Purchasing used equipment can be far more economical than purchasing a brand new machine. However, a piece of used equipment isn't always worth its price tag. In this Shop Talk Blog post, we'll give you 5 things to look for when inspecting used equipment: signs of overloading, paint jobs, fluid issues, corrosion, and shipping problems. From skid steers to excavators, we've got you covered.
#1: Signs of Abuse and Overloading
A bent arm, boom, or stick may signal that the machine has been overloaded or abused. Dents are very common, but an excessive number of dents might be a bad sign. Remember that overloaded equipment may have hidden damage from issues such as overheating, and will likely wear out more quickly. They can also be hiding major safety issues.
#2: Paint Jobs
New paint jobs are a standard part of machine refurbishment, but paint can also be used to cover up the multitude of problems. A machine might have a shiny new paint job, but that doesn't mean that it is in good condition. Paint jobs can be used to cover up repairs, cracks, or other kinds of damage. Even if a machine has a new paint job, don't neglect carefully inspecting it for potential issues.
#3: Issues with Fluids
Some potential buyers and appraisers will run a fluid analysis to detect potential issues with the equipment. The seller, however, may change out the fluids to hide potential problems. Don't just assume that fresh fluids indicate a good maintenance history for the machine.
If a machine has been used in extreme temperatures, extremely hot or extremely cold, keep that in mind when purchasing. Machines that have been working in a cold climate usually have thinner fluids; machines that have been operating in a hot climate will have thicker lubricating fluids. For those same machines to operate without damage in normal climate will require the fluids to be flushed and replaced.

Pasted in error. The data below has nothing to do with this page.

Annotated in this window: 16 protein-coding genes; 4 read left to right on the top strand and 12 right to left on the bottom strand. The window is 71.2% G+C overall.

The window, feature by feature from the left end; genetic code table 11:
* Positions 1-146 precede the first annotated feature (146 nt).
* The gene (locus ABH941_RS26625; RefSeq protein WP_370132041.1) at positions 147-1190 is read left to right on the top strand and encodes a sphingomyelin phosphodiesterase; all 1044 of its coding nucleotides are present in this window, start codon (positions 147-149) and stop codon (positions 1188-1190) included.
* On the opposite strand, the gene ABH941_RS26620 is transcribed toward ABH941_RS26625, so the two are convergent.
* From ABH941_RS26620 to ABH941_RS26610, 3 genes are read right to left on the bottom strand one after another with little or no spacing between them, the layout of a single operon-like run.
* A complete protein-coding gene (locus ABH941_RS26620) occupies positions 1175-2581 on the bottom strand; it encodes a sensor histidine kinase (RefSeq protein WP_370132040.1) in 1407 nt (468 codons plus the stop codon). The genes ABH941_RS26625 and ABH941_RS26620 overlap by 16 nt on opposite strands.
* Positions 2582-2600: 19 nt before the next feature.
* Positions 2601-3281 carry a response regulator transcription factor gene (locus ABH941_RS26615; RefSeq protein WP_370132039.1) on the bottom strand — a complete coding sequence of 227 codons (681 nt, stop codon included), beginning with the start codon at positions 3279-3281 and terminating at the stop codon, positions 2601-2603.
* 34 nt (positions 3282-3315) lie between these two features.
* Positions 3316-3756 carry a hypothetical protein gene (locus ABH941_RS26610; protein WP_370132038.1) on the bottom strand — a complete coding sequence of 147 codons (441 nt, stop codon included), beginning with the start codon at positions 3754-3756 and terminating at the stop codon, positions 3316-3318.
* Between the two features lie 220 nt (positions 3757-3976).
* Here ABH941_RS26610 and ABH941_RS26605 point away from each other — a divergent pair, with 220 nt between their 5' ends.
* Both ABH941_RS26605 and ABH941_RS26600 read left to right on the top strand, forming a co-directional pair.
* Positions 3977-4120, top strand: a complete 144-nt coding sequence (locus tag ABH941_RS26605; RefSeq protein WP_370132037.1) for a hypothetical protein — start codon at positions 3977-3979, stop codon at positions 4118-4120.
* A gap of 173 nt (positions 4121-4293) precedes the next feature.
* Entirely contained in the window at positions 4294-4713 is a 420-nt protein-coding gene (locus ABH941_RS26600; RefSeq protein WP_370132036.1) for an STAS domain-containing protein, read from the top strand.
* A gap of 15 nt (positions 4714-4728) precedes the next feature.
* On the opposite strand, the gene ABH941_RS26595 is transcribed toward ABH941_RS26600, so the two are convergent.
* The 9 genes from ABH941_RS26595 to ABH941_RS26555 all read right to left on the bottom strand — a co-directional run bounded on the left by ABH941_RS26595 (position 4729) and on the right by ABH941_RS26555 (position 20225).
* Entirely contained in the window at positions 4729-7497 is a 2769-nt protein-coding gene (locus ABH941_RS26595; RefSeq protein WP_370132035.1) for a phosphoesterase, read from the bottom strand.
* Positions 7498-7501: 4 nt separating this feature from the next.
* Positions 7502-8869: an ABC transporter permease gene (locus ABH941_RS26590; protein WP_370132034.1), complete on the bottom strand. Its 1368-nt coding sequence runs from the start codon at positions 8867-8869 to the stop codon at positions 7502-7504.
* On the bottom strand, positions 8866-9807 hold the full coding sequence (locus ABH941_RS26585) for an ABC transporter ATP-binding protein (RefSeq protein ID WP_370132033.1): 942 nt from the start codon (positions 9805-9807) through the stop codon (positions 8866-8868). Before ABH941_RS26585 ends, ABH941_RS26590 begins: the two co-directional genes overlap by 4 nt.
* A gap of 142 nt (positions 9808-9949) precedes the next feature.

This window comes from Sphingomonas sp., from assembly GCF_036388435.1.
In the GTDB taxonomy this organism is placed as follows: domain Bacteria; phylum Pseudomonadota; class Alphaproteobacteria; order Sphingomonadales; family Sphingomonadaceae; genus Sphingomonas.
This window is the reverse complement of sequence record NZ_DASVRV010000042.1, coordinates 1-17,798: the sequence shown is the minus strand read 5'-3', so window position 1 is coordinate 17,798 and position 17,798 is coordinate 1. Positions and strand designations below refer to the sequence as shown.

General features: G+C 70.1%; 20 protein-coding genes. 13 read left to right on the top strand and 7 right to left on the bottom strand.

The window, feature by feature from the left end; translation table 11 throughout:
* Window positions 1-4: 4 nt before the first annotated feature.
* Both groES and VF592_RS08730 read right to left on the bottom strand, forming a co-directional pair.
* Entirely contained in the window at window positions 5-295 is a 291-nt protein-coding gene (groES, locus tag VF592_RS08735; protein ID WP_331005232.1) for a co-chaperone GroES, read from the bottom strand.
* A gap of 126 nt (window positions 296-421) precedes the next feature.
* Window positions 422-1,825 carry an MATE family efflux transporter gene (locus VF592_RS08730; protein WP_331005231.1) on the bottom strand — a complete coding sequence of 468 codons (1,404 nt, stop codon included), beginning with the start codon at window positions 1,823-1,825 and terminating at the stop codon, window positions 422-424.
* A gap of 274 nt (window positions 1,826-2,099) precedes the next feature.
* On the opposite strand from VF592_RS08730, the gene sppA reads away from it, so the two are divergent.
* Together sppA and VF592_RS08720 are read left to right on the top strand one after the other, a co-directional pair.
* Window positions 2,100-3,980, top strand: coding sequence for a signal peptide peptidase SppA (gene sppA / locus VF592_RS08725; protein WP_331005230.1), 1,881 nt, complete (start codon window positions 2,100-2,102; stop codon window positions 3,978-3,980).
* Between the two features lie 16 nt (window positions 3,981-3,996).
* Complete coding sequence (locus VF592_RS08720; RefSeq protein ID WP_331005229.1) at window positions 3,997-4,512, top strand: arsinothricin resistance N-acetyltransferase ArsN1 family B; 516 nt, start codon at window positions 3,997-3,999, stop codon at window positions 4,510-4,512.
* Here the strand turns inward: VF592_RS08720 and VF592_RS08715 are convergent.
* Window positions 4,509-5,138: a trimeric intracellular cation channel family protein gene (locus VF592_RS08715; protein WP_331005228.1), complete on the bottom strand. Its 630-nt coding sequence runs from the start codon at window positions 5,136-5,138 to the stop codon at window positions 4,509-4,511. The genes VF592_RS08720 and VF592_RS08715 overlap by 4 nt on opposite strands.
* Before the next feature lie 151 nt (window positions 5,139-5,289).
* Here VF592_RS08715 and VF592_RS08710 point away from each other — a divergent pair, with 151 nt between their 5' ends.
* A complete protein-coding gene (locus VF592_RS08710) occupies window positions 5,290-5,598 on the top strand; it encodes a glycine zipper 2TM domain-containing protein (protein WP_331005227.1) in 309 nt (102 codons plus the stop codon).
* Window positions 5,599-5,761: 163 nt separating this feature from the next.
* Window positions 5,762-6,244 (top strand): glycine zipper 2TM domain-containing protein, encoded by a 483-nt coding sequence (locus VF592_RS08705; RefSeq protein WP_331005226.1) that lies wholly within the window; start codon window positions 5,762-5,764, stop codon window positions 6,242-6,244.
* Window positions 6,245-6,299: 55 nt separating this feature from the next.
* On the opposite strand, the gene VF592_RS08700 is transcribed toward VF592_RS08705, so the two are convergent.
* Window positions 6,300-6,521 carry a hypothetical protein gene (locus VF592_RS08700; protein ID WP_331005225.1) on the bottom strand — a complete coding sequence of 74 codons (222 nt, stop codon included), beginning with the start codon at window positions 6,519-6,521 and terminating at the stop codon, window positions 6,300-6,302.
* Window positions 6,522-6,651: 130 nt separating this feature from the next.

Machines that have been working around saltwater or other corrosive environments will show signs of corrosion, which some sellers may cover up with paint. The sheet metal may be rusted through in spots. Door hinges, including those on access doors, are often so corroded that the doors are difficult to open. There may be issues with corroded hydraulic tubing, also -- corrosion doesn't just affect metals. You may want to be wary when purchasing equipment that shows evidence of being used in a corrosive environment.
#5: Shipping Costs
Don't ignore the shipping costs and overhead that may be involved when you purchase a piece of equipment that is not near your location. Large pieces of equipment may have to be disassembled, shipped or transported, and then reassembled on your site. This involves both shipping/transportation costs and labor costs. Consider if a more expensive machine closer to your physical location may be more economical when transportation costs are taken into account.
When shopping for used equipment, watch out for signs of abuse, be aware of potential issues with fluids, watch out for signs of corrosion, and don't forget about shipping issues. There are awesome deals on used equipment out there as long as you know what to look for. Just be careful to inspect the machine before you close the deal!
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